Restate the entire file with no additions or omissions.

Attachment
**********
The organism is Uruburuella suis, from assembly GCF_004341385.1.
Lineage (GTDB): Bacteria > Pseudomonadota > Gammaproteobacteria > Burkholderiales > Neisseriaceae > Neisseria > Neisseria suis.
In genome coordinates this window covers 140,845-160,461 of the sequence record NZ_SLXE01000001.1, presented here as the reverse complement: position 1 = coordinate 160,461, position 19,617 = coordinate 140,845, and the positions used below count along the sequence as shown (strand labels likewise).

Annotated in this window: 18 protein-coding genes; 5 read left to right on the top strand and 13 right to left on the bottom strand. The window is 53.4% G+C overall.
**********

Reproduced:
The organism is Uruburuella suis, from assembly GCF_004341385.1.
Lineage (GTDB): Bacteria > Pseudomonadota > Gammaproteobacteria > Burkholderiales > Neisseriaceae > Neisseria > Neisseria suis.
In genome coordinates this window covers 140,845-160,461 of the sequence record NZ_SLXE01000001.1, presented here as the reverse complement: position 1 = coordinate 160,461, position 19,617 = coordinate 140,845, and the positions used below count along the sequence as shown (strand labels likewise).

Annotated in this window: 18 protein-coding genes; 5 read left to right on the top strand and 13 right to left on the bottom strand. The window is 53.4% G+C overall.